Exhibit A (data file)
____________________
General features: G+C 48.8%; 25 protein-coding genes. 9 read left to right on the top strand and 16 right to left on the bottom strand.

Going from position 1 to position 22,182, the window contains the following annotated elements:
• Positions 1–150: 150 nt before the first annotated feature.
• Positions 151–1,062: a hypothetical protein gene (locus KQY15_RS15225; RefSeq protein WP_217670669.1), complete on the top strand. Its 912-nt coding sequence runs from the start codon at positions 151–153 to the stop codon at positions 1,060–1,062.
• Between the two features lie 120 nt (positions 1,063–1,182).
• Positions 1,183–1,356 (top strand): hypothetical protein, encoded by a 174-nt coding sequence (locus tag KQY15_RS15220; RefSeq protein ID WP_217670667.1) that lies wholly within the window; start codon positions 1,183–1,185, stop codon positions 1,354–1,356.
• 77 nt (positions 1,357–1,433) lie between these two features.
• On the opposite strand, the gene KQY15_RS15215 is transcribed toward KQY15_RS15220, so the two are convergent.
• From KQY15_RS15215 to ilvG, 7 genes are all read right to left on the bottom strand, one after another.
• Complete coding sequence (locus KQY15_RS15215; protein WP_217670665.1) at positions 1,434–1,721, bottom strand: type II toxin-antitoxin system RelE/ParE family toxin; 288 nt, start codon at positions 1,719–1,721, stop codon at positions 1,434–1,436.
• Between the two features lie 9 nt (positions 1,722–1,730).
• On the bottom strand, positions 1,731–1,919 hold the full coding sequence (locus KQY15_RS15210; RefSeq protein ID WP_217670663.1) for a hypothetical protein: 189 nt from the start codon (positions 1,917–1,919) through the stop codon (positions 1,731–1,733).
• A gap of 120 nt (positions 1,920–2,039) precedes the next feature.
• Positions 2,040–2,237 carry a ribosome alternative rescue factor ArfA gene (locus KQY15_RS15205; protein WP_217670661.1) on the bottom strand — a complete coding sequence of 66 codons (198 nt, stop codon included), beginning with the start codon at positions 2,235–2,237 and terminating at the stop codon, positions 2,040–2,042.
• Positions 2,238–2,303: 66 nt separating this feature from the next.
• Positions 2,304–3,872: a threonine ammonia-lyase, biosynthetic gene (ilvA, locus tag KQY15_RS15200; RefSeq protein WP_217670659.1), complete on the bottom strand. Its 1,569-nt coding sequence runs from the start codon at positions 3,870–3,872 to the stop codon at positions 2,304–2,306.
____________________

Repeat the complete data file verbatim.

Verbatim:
General features: G+C 48.8%; 25 protein-coding genes. 9 read left to right on the top strand and 16 right to left on the bottom strand.

Going from position 1 to position 22,182, the window contains the following annotated elements:
• Positions 1–150: 150 nt before the first annotated feature.
• Positions 151–1,062: a hypothetical protein gene (locus KQY15_RS15225; RefSeq protein WP_217670669.1), complete on the top strand. Its 912-nt coding sequence runs from the start codon at positions 151–153 to the stop codon at positions 1,060–1,062.
• Between the two features lie 120 nt (positions 1,063–1,182).
• Positions 1,183–1,356 (top strand): hypothetical protein, encoded by a 174-nt coding sequence (locus tag KQY15_RS15220; RefSeq protein ID WP_217670667.1) that lies wholly within the window; start codon positions 1,183–1,185, stop codon positions 1,354–1,356.
• 77 nt (positions 1,357–1,433) lie between these two features.
• On the opposite strand, the gene KQY15_RS15215 is transcribed toward KQY15_RS15220, so the two are convergent.
• From KQY15_RS15215 to ilvG, 7 genes are all read right to left on the bottom strand, one after another.
• Complete coding sequence (locus KQY15_RS15215; protein WP_217670665.1) at positions 1,434–1,721, bottom strand: type II toxin-antitoxin system RelE/ParE family toxin; 288 nt, start codon at positions 1,719–1,721, stop codon at positions 1,434–1,436.
• Between the two features lie 9 nt (positions 1,722–1,730).
• On the bottom strand, positions 1,731–1,919 hold the full coding sequence (locus KQY15_RS15210; RefSeq protein ID WP_217670663.1) for a hypothetical protein: 189 nt from the start codon (positions 1,917–1,919) through the stop codon (positions 1,731–1,733).
• A gap of 120 nt (positions 1,920–2,039) precedes the next feature.
• Positions 2,040–2,237 carry a ribosome alternative rescue factor ArfA gene (locus KQY15_RS15205; protein WP_217670661.1) on the bottom strand — a complete coding sequence of 66 codons (198 nt, stop codon included), beginning with the start codon at positions 2,235–2,237 and terminating at the stop codon, positions 2,040–2,042.
• Positions 2,238–2,303: 66 nt separating this feature from the next.
• Positions 2,304–3,872: a threonine ammonia-lyase, biosynthetic gene (ilvA, locus tag KQY15_RS15200; RefSeq protein WP_217670659.1), complete on the bottom strand. Its 1,569-nt coding sequence runs from the start codon at positions 3,870–3,872 to the stop codon at positions 2,304–2,306.